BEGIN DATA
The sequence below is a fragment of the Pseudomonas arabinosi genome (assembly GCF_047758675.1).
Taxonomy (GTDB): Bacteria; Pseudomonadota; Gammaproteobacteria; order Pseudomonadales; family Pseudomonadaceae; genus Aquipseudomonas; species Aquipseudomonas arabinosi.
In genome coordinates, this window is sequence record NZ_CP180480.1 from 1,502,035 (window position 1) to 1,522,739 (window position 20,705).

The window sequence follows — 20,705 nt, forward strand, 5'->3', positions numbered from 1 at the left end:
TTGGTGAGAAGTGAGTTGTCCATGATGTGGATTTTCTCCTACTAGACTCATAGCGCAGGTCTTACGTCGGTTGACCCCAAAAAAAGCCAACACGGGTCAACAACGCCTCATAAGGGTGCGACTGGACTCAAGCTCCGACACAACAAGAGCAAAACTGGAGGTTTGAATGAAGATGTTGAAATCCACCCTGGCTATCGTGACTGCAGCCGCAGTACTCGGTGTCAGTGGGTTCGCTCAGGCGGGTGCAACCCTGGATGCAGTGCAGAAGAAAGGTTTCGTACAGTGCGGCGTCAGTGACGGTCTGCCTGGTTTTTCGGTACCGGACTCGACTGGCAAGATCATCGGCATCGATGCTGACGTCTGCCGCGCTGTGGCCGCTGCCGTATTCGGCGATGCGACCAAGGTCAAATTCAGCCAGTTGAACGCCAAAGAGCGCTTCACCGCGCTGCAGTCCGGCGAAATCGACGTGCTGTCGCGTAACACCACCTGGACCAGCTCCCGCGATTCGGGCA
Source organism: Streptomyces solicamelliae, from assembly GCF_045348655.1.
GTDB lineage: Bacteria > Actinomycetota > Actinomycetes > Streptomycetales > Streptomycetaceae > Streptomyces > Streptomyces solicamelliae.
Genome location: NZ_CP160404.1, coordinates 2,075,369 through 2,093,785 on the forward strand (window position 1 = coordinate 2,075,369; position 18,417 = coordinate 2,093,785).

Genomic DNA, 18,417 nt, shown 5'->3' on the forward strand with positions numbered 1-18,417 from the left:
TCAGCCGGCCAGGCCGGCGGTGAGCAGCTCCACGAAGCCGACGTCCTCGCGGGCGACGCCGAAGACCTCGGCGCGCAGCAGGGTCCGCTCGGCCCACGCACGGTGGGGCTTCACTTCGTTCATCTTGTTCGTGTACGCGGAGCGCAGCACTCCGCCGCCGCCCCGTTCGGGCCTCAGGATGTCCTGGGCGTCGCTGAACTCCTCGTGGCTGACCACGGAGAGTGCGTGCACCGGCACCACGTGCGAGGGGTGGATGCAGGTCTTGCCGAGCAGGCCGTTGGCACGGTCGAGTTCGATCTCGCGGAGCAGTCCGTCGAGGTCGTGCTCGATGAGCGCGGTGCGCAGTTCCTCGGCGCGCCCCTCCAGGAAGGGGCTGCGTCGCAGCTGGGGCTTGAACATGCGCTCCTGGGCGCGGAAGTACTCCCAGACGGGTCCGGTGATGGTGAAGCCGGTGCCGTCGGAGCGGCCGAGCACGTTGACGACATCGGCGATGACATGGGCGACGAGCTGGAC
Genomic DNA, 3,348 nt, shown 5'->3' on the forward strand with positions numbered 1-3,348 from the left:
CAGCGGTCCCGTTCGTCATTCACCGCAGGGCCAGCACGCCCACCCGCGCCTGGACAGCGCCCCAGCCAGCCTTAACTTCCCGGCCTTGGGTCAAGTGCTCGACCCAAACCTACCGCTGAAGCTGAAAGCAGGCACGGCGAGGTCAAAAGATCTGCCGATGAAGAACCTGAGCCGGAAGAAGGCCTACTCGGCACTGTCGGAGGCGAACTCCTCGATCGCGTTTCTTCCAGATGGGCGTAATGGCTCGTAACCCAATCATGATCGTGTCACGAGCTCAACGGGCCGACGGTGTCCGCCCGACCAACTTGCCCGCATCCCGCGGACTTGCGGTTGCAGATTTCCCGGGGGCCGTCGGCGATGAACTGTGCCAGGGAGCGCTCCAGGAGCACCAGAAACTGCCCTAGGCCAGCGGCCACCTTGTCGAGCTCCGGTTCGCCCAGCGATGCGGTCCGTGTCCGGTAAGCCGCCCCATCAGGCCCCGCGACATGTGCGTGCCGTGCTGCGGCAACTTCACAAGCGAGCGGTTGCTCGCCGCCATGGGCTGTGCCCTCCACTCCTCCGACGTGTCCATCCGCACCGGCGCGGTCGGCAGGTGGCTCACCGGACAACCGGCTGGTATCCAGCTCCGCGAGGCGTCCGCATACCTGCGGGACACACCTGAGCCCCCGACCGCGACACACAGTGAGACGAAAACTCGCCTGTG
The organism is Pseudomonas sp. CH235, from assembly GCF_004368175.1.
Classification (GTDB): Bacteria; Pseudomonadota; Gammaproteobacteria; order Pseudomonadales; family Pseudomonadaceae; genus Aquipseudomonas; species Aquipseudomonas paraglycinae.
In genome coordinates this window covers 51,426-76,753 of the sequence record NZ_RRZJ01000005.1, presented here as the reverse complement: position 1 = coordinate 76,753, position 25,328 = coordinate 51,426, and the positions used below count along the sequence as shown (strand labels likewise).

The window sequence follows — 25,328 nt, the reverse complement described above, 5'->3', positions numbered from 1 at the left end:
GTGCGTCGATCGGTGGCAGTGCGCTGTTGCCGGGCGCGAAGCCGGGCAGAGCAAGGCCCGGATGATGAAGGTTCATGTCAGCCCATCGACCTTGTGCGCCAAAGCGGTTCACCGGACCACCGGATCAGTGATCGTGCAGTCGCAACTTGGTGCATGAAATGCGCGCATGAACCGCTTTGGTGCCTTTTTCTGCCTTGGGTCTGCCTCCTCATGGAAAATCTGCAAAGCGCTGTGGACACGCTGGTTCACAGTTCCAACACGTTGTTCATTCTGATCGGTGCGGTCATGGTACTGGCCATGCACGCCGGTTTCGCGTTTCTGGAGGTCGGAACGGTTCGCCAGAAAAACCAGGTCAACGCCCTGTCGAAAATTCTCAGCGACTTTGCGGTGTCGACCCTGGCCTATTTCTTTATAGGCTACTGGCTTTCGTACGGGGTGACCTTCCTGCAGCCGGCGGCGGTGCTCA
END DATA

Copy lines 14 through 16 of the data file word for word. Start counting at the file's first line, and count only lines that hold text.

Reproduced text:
Classification (GTDB): Bacteria; Pseudomonadota; Gammaproteobacteria; order Pseudomonadales; family Pseudomonadaceae; genus Aquipseudomonas; species Aquipseudomonas paraglycinae.
In genome coordinates this window covers 51,426-76,753 of the sequence record NZ_RRZJ01000005.1, presented here as the reverse complement: position 1 = coordinate 76,753, position 25,328 = coordinate 51,426, and the positions used below count along the sequence as shown (strand labels likewise).

The window sequence follows — 25,328 nt, the reverse complement described above, 5'->3', positions numbered from 1 at the left end: